01.10.15 #NOHL

Fountains Abbey and Studley Royal Water Garden

*This is a closed site and not open to the public. Invitation only*
@fountainsabbey #FountainsAbbey

Location of Site: Fountains Abbey and Studley Royal Water Garden

Names: Adam Glatherine and David Battersby


I am driven by my passions for light and form, expressed and nourished through my lighting design and photography practices. My love of art is coupled with an enthusiasm for technology. Degrees in both Art and Design, and Building Services Engineering give a solid grounding to these diverse and complementary interests. As the founder of G3 Lighting Design, I have worked on schemes of all sizes ranging from Universities to Hospitals and Energy from Waste Plants via Railway Stations to Shopping Centres, Offices, Car Parks and beyond.

I've been meaning to get involved with the SLL for a long time, so for me this is part of the process of doing so.

Why did you want to be involved in the Night of Heritage Light (NoHL)?

The chance to engage with such a gorgeous piece of our architectural history using light while also getting to spend an evening as part of a group playing with lighting kit was simply too good to miss!I first visited Fountains Abbey almost 15 years ago while studying Architecture and was deeply struck by its compelling atmosphere and structural beauty.


My history in lighting goes back 26 years when I started lighting theatrical shows. This led me to my life of lighting. I currently work as lighting designer for Apollo Lighting Ltd and have spent time at both High Technology Lighting and Whitecroft Lighting. During my career I achieved the Abacus Lighting Award for Outstanding Student of the Year (2004) and have continued to develop in the lighting world. One of my specialities is lighting control, which comes from my theatrical background. Lighting is in my blood as my grandfather was a lighting designer in the 50’s and 60’s. Although I am a fairly new member of the Society of Light and Lighting, I has started taking an active role in various different aspects of both Society and the CIBSE.


Why did you want to be involved with NoHL and this site in particular?

My reasons for wanting to be involved with such a prestigious project are many, ranging from personal to professional, involving many aspects of my life. Firstly, I wanted to be involved with the project as I thrive on the people’s reaction to lighting and this is the ideal opportunity to install a lighting scheme never before seen to celebrate the IYL 2015. I also have a skill set involving productions and temporary lighting installations for both for inside and exterior events.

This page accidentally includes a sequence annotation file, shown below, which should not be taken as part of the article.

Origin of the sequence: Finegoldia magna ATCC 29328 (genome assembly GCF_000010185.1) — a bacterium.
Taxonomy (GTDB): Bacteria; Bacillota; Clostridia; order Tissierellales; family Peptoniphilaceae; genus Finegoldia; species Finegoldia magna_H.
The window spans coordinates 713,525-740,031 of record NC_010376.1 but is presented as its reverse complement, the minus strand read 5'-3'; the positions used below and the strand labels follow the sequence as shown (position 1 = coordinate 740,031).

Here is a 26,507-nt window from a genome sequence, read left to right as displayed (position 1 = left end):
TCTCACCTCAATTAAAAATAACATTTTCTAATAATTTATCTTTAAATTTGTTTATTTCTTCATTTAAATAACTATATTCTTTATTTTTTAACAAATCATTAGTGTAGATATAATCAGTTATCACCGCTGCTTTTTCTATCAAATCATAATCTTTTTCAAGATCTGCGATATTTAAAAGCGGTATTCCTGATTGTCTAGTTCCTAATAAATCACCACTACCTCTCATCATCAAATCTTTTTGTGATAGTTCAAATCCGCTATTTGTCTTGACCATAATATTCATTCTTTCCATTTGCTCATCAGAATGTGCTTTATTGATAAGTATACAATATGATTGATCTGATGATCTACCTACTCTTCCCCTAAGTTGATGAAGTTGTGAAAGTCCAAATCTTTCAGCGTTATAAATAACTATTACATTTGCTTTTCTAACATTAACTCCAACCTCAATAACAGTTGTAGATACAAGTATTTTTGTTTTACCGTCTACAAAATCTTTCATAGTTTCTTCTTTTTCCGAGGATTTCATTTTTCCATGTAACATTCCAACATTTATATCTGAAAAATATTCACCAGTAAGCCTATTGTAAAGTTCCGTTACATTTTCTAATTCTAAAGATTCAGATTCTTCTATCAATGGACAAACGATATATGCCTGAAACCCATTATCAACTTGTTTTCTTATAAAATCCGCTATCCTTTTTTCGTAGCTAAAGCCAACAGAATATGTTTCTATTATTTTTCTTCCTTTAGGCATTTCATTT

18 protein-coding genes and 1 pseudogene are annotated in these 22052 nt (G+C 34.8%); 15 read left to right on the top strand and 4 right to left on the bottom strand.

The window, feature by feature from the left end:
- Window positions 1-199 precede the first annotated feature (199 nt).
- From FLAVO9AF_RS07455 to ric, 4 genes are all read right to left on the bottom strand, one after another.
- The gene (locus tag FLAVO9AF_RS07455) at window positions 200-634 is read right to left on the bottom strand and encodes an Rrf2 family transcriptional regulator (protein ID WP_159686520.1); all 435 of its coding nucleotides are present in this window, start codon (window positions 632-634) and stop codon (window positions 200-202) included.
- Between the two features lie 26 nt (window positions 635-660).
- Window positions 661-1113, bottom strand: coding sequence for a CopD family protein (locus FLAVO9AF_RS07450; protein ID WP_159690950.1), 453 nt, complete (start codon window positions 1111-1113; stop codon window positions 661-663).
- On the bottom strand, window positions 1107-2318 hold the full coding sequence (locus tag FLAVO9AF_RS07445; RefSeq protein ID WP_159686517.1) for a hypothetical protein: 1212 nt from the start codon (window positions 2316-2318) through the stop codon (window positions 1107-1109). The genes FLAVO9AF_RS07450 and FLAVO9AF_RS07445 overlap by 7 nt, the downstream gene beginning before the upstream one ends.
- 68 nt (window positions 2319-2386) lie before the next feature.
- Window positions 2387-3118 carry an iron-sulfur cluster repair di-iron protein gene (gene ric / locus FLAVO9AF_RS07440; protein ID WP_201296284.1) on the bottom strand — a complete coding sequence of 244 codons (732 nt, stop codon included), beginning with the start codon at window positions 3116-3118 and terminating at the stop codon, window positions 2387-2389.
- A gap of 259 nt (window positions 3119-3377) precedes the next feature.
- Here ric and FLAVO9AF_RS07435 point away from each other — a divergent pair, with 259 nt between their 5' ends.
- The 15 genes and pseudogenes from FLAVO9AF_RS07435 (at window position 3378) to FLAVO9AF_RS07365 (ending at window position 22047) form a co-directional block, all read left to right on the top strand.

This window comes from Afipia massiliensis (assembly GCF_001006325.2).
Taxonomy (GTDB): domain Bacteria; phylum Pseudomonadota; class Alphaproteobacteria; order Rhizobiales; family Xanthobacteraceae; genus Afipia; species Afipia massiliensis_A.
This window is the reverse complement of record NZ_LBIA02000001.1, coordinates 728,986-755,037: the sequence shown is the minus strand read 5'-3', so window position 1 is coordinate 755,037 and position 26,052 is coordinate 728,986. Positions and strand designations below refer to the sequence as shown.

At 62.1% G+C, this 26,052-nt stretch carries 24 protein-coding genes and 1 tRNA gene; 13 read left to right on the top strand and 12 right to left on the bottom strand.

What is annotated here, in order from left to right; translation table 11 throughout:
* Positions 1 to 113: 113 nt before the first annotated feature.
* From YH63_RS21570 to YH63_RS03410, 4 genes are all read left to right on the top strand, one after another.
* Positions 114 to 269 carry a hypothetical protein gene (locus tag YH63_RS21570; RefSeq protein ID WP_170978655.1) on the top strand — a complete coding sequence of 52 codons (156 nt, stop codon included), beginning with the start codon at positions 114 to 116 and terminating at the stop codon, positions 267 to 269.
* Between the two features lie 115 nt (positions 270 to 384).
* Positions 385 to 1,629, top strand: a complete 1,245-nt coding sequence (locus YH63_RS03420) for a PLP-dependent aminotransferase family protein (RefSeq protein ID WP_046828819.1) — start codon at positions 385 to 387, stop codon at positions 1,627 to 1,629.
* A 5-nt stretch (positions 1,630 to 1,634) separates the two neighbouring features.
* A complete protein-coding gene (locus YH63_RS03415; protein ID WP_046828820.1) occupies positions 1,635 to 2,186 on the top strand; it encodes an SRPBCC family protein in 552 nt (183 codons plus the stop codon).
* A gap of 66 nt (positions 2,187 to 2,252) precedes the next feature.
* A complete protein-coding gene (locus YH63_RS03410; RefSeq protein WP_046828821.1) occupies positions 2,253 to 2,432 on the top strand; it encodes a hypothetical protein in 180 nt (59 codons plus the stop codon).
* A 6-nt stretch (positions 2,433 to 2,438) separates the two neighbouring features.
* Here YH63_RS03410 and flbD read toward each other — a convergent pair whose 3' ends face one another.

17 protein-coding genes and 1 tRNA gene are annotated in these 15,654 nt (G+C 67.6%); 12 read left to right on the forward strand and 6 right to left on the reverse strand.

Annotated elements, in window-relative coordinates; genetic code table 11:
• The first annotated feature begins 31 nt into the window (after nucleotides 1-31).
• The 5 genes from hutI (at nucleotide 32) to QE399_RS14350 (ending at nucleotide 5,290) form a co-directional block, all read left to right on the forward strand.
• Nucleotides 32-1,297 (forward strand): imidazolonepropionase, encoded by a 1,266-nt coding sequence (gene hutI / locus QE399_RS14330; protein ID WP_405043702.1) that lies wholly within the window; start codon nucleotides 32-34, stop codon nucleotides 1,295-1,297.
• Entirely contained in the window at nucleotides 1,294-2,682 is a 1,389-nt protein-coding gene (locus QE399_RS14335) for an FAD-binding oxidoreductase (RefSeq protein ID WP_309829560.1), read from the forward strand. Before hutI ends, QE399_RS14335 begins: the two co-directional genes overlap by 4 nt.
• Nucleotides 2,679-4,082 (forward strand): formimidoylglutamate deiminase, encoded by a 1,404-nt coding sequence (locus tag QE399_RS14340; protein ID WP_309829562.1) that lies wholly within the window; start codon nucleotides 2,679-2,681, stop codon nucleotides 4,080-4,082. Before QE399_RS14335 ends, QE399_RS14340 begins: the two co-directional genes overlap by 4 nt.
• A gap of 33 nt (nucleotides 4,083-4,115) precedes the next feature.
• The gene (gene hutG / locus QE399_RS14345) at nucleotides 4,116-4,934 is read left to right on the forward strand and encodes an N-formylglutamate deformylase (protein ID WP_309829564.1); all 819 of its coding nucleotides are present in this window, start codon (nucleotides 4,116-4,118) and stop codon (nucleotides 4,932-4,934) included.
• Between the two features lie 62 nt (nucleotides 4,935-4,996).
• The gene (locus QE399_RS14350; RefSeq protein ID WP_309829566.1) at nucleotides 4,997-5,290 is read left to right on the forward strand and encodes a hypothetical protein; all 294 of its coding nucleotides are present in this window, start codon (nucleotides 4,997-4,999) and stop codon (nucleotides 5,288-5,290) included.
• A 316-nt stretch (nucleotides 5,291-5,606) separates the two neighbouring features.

One of the main reasons I wanted to be involved with this particular site is the connection with my grandfather. My grandfather was a Lighting Designer and was involved with schemes at Fountains Abbey in the late 1950’s or early 1960’s. I believe he was involved with the original floodlighting but I know he took part in the Son et Lumiere festivals. I am trying to find out more information from the National Archives at Kew, who hold some of the original floodlighting plans and also from Compton Parkinson directly, although I think there may only be handwritten memos left after the amount of time elapsed.


What can you tell us your plans for the site?

The east elevation of Fountains Abbey rarely gets the attention it deserves, yet it is highly symbolic of the status of Fountains Abbey / Studley Royal as a World Heritage site. Fountains Abbey and Studley Royal were joined by a rich landowner in the eighteenth century in order to bring the beautiful Abbey ruins that he and his guests had often viewed from afar into his estate. This act created a combined site that as a whole was considered of sufficient significance to achieve the world heritage status in 1986. The unification of these sites is embodied by the view of the East side of the Abbey from Anne Boleyn’s seat high up in the adjacent Studley Royal grounds, from where the Abbey would traditionally have been approached. In recent decades the approach and first view of the Abbey has generally been from the west side, so the east elevation has sadly lost much of its iconic status.

Through selecting to illuminate the stunning yet often overlooked east elevation we seek to temporarily readdress its loss of iconic status by using light to draw to it the attention it deserves. The particular way light will be used on the east façade is intended bring out even older historical aspects of the abbey and tie them together with the contemporary values of the International Year of Light (IYL) 2015.

In the proposed design the colour once present inside the abbey buildings pre-dissolution is hinted at using the ethereal medium of light. Shafts of light symbolise centuries of culture built up within these walls, walls of a building that was once a beacon of learning in a largely illiterate age. These graphic light elements taken from the IYOL logo and applied to the east façade of Fountains Abbey simultaneously represent the contemporary values of IYOL 2015 and the great historic depth of invaluable world heritage contained within the Fountain’s Abbey and Studley Royal site. Anne Boleyn’s seat is not forgotten. A graphic aspect of the IYOL logo will also be applied here, linking it to the east façade and reminding us of the view that was partially instrumental in making Fountains Abbey and Studley Royal the site of World Heritage that it is today.